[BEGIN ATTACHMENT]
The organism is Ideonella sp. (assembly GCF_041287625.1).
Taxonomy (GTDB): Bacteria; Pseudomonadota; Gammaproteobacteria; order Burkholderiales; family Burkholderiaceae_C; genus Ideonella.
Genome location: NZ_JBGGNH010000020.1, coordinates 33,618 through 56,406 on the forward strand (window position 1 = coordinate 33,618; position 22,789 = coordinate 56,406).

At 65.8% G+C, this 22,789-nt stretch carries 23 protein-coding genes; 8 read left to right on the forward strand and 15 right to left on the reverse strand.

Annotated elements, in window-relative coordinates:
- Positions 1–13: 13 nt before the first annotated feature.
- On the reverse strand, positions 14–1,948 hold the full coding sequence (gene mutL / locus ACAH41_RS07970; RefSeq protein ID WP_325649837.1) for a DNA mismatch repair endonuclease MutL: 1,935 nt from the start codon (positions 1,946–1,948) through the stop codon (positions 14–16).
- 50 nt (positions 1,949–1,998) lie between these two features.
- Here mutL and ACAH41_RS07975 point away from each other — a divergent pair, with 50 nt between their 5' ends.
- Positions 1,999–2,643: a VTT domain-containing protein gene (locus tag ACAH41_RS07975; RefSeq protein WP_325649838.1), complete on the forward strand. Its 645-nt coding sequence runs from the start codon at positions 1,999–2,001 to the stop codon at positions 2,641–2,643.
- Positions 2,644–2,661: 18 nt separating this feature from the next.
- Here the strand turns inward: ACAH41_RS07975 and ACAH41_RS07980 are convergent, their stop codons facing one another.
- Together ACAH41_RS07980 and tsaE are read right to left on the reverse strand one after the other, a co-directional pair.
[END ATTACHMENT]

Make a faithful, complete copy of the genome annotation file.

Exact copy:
The organism is Ideonella sp. (assembly GCF_041287625.1).
Taxonomy (GTDB): Bacteria; Pseudomonadota; Gammaproteobacteria; order Burkholderiales; family Burkholderiaceae_C; genus Ideonella.
Genome location: NZ_JBGGNH010000020.1, coordinates 33,618 through 56,406 on the forward strand (window position 1 = coordinate 33,618; position 22,789 = coordinate 56,406).

At 65.8% G+C, this 22,789-nt stretch carries 23 protein-coding genes; 8 read left to right on the forward strand and 15 right to left on the reverse strand.

Annotated elements, in window-relative coordinates:
- Positions 1–13: 13 nt before the first annotated feature.
- On the reverse strand, positions 14–1,948 hold the full coding sequence (gene mutL / locus ACAH41_RS07970; RefSeq protein ID WP_325649837.1) for a DNA mismatch repair endonuclease MutL: 1,935 nt from the start codon (positions 1,946–1,948) through the stop codon (positions 14–16).
- 50 nt (positions 1,949–1,998) lie between these two features.
- Here mutL and ACAH41_RS07975 point away from each other — a divergent pair, with 50 nt between their 5' ends.
- Positions 1,999–2,643: a VTT domain-containing protein gene (locus tag ACAH41_RS07975; RefSeq protein WP_325649838.1), complete on the forward strand. Its 645-nt coding sequence runs from the start codon at positions 1,999–2,001 to the stop codon at positions 2,641–2,643.
- Positions 2,644–2,661: 18 nt separating this feature from the next.
- Here the strand turns inward: ACAH41_RS07975 and ACAH41_RS07980 are convergent, their stop codons facing one another.
- Together ACAH41_RS07980 and tsaE are read right to left on the reverse strand one after the other, a co-directional pair.